North Carolina AG sues e-cigarette maker Juul, says it 'downplayed' dangers of nicotine to children
- North Carolina sues e-cigarette maker Juul, accusing the vaping company of targeting young consumers and misrepresenting the potency and danger of nicotine in its products.
- This is the latest suit against the company to claim its products promoted nicotine use in underage buyers.
North Carolina sued e-cigarette maker Juul on Wednesday, accusing the vaping company of targeting young consumers and misrepresenting the potency and danger of nicotine in its products.
It is the latest suit against the company that claims it is intentionally promoting nicotine use among underage buyers.
"JUUL targeted young people as customers. As a result, vaping has become an epidemic among minors," North Carolina Attorney General Josh Stein said in a statement. "JUUL's business practices are not only reckless, they're illegal. And I intend to put a stop to them. We cannot allow another generation of young people to become addicted to nicotine."
Juul "downplayed" the danger of nicotine in its flavored pods, the complaint alleges, saying a "typical JUUL pod is so strong and addictive that it is nearly three times the permissible concentration allowed for sale in a number of countries for people of all ages."
Stein said the company deliberately designed its products to attract young consumers and targeted them on social media by paying influencers to promote their product. The lawsuit also claims Juul used negligent age-verification methods for online purchases, allowing young consumers to buy their products.
"Because of JUUL's lackadaisical — and, at times, willfully blind — approach to age verification, enormous numbers of underage users have easily obtained JUUL products, often simply by ordering them online," the lawsuit said.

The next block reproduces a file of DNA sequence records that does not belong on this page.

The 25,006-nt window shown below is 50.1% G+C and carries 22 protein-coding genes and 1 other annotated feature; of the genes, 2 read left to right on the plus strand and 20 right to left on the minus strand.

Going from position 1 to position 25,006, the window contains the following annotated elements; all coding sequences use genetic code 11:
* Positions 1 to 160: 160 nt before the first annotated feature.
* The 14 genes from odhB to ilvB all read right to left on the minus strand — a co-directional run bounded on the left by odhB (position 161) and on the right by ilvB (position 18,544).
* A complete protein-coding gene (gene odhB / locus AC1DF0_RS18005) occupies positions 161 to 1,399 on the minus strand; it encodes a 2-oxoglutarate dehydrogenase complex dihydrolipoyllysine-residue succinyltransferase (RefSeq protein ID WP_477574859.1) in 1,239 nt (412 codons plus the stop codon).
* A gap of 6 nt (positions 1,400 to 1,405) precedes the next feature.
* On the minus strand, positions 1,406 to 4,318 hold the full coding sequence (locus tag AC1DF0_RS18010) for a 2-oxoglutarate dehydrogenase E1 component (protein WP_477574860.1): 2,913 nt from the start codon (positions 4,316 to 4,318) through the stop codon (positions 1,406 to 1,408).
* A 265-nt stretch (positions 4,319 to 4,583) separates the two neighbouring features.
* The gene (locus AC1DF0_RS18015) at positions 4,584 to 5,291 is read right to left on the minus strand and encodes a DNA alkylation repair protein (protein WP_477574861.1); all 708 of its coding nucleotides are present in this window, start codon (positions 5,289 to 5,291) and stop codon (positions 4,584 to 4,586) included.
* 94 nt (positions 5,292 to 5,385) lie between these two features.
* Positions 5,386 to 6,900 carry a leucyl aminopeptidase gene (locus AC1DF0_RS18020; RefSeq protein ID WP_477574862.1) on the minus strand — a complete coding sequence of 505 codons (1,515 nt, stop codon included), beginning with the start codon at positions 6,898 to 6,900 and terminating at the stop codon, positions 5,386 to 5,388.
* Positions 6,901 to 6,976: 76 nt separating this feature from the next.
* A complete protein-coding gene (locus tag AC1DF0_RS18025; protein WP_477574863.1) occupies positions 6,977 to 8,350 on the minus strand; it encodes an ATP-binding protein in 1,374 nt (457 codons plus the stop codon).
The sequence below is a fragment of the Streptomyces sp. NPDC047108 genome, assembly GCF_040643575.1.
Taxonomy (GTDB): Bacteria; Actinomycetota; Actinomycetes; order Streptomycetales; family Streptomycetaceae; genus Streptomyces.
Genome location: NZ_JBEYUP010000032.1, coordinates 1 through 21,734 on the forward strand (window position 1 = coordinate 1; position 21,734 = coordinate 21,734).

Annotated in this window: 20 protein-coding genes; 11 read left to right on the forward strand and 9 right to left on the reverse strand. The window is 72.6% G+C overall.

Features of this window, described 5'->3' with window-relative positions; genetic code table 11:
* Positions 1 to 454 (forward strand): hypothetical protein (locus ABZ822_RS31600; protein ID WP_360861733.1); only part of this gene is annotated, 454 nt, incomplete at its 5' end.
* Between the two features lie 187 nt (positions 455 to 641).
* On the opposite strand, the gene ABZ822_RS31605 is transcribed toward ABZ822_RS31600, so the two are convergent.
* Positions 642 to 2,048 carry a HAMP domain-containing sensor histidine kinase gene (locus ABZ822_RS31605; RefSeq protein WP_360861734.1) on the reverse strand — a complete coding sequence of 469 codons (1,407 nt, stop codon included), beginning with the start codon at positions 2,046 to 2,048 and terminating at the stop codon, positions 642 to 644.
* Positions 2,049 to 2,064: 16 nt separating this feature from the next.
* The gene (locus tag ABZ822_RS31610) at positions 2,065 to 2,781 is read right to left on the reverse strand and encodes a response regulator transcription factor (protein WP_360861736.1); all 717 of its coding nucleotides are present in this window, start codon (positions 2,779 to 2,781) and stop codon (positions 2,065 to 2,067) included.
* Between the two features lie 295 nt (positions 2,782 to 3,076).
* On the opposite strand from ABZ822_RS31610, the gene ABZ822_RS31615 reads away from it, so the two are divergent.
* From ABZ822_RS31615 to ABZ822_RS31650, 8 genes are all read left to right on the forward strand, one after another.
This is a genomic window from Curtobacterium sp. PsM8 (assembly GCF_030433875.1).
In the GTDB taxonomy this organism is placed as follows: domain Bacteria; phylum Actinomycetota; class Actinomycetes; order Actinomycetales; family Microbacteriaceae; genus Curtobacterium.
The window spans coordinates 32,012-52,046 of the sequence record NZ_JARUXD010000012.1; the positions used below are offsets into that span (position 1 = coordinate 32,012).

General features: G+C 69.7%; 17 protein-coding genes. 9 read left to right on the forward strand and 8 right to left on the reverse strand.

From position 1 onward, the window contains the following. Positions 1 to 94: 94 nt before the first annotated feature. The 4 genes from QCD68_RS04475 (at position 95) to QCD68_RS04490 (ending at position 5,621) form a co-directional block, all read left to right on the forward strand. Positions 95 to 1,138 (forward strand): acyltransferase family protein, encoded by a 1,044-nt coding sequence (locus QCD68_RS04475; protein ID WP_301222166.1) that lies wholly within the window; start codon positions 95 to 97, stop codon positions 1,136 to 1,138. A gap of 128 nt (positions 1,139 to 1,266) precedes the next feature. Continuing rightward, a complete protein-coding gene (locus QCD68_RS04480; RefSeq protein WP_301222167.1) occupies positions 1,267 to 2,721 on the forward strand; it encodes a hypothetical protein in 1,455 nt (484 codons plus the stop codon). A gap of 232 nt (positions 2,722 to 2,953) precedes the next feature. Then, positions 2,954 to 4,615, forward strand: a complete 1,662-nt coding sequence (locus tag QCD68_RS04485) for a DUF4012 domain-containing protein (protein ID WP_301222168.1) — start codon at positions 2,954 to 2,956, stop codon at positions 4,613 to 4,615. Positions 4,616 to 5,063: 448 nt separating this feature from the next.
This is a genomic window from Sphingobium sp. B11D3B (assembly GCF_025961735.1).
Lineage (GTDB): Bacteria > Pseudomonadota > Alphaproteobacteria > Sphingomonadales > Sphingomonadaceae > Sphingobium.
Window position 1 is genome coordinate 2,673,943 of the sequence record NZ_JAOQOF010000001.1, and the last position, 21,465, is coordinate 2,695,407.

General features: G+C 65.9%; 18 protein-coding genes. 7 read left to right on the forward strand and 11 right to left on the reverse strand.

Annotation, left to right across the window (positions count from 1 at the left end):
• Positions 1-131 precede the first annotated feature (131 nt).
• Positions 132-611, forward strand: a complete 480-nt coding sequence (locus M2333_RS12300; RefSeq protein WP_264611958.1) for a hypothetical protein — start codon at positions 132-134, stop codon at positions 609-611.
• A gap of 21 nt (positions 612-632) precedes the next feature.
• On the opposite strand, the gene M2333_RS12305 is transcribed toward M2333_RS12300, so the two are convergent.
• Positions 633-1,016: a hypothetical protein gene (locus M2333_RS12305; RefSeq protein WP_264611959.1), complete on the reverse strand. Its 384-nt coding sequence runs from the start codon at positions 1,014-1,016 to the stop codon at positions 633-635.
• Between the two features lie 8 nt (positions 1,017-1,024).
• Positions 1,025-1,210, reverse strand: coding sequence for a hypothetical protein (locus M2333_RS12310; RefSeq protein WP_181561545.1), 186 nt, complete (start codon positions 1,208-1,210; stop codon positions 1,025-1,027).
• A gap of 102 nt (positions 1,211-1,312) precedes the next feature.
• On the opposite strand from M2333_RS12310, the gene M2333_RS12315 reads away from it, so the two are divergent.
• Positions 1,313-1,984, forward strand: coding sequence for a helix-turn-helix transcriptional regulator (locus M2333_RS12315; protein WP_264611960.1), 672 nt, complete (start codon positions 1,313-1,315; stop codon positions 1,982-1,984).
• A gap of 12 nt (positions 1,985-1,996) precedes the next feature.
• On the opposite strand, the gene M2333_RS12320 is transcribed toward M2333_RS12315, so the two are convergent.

Juul said in a statement that it has not seen the complaint yet. It said the company shares Stein's concerns about youth vaping, "which is why we have been cooperating with his office and why we have taken the most aggressive actions of anyone in the industry to combat youth usage."
The complaint cited data that said in 2017 nearly 17% of North Carolina high school students and more than 5% of the state's middle school students reported that they had used an e-cigarette in the previous 30 days. It also said e-cigarette use among high school and middle school students across the nation skyrocketed by 78% and 48%, respectively, from 2017 to 2018.
Stein is asking the court to force the company to stop selling e-cigarettes to minors in North Carolina, limit the number of pod flavors sold in the state, cease advertising practices that appeal to young consumers and delete all customer data for any consumers under age 18.
Juul is partially owned by tobacco giant Altria and dominates the e-cigarette market. It said it has already stopped selling nontobacco and nonmenthol-based flavored pods in retail stores, "enhanced" its online age-verification process and shut down its Facebook and Instagram accounts "while working constantly to remove inappropriate social media content generated by others on those platforms."
Juul has also pledged to invest $30 million over the next three years on research, youth and parent education and engagement and said it "strongly" advocates raising the legal tobacco-use age to 21.
Altria, which has a 35% stake in Juul, did not immediately respond to CNBC's request for comment.
Stein's accusations are just the latest claims that the e-cigarette maker marketed its products to young consumers, leading to a rapid increase in vaping among youths.
Last year Massachusetts Attorney General Maura Healey announced she was investigating the company for failing to stop minors from buying its products. Healey, who said the Massachusetts probe was the first of its kind, is investigating how many minors use Juul's products and how the company monitors its age-verification system.
WATCH: Former Massachusetts AG joins Juul government affairs team
Correction: This story has been updated to correct the characterization of the data cited in the complaint on the percentages of teens who use e-cigarettes.